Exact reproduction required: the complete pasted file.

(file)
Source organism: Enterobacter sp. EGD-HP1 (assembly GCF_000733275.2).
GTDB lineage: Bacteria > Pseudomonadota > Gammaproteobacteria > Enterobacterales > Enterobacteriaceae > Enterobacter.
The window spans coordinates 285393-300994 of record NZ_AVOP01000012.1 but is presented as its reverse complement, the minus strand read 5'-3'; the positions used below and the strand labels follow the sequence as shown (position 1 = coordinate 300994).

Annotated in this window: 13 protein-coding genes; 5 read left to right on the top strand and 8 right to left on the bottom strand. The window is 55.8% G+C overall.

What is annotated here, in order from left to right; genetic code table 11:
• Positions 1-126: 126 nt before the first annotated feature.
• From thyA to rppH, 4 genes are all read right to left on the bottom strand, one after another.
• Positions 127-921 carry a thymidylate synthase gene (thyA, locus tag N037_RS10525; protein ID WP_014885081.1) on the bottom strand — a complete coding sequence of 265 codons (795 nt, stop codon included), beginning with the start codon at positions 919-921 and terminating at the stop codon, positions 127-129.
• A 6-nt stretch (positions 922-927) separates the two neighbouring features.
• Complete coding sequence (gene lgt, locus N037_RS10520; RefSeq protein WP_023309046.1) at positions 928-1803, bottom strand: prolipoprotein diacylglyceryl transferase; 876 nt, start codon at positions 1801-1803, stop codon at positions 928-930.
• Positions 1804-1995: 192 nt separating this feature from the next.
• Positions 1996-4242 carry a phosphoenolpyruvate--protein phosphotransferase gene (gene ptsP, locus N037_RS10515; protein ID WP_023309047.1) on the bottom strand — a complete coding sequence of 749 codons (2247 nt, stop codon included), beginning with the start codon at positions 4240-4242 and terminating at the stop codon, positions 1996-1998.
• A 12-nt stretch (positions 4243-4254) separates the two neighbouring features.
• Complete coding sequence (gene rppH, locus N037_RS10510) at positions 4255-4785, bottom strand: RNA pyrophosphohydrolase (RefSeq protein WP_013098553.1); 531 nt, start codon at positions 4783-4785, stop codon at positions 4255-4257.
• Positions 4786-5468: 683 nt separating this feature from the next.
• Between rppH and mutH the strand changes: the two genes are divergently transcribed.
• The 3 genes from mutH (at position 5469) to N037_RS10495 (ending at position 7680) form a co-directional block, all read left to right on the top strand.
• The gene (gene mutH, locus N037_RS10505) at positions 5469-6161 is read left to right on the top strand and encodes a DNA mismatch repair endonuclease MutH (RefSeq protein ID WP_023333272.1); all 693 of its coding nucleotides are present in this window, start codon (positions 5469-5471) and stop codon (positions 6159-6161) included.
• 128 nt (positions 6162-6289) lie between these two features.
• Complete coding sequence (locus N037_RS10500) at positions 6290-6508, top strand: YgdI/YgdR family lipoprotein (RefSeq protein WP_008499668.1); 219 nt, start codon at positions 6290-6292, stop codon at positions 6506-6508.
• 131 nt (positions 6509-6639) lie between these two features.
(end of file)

Source organism: Enterobacter sp. EGD-HP1 (assembly GCF_000733275.2).
GTDB lineage: Bacteria > Pseudomonadota > Gammaproteobacteria > Enterobacterales > Enterobacteriaceae > Enterobacter.
The window spans coordinates 285393-300994 of record NZ_AVOP01000012.1 but is presented as its reverse complement, the minus strand read 5'-3'; the positions used below and the strand labels follow the sequence as shown (position 1 = coordinate 300994).

Annotated in this window: 13 protein-coding genes; 5 read left to right on the top strand and 8 right to left on the bottom strand. The window is 55.8% G+C overall.

What is annotated here, in order from left to right; genetic code table 11:
• Positions 1-126: 126 nt before the first annotated feature.
• From thyA to rppH, 4 genes are all read right to left on the bottom strand, one after another.
• Positions 127-921 carry a thymidylate synthase gene (thyA, locus tag N037_RS10525; protein ID WP_014885081.1) on the bottom strand — a complete coding sequence of 265 codons (795 nt, stop codon included), beginning with the start codon at positions 919-921 and terminating at the stop codon, positions 127-129.
• A 6-nt stretch (positions 922-927) separates the two neighbouring features.
• Complete coding sequence (gene lgt, locus N037_RS10520; RefSeq protein WP_023309046.1) at positions 928-1803, bottom strand: prolipoprotein diacylglyceryl transferase; 876 nt, start codon at positions 1801-1803, stop codon at positions 928-930.
• Positions 1804-1995: 192 nt separating this feature from the next.
• Positions 1996-4242 carry a phosphoenolpyruvate--protein phosphotransferase gene (gene ptsP, locus N037_RS10515; protein ID WP_023309047.1) on the bottom strand — a complete coding sequence of 749 codons (2247 nt, stop codon included), beginning with the start codon at positions 4240-4242 and terminating at the stop codon, positions 1996-1998.
• A 12-nt stretch (positions 4243-4254) separates the two neighbouring features.
• Complete coding sequence (gene rppH, locus N037_RS10510) at positions 4255-4785, bottom strand: RNA pyrophosphohydrolase (RefSeq protein WP_013098553.1); 531 nt, start codon at positions 4783-4785, stop codon at positions 4255-4257.
• Positions 4786-5468: 683 nt separating this feature from the next.
• Between rppH and mutH the strand changes: the two genes are divergently transcribed.
• The 3 genes from mutH (at position 5469) to N037_RS10495 (ending at position 7680) form a co-directional block, all read left to right on the top strand.
• The gene (gene mutH, locus N037_RS10505) at positions 5469-6161 is read left to right on the top strand and encodes a DNA mismatch repair endonuclease MutH (RefSeq protein ID WP_023333272.1); all 693 of its coding nucleotides are present in this window, start codon (positions 5469-5471) and stop codon (positions 6159-6161) included.
• 128 nt (positions 6162-6289) lie between these two features.
• Complete coding sequence (locus N037_RS10500) at positions 6290-6508, top strand: YgdI/YgdR family lipoprotein (RefSeq protein WP_008499668.1); 219 nt, start codon at positions 6290-6292, stop codon at positions 6506-6508.
• 131 nt (positions 6509-6639) lie between these two features.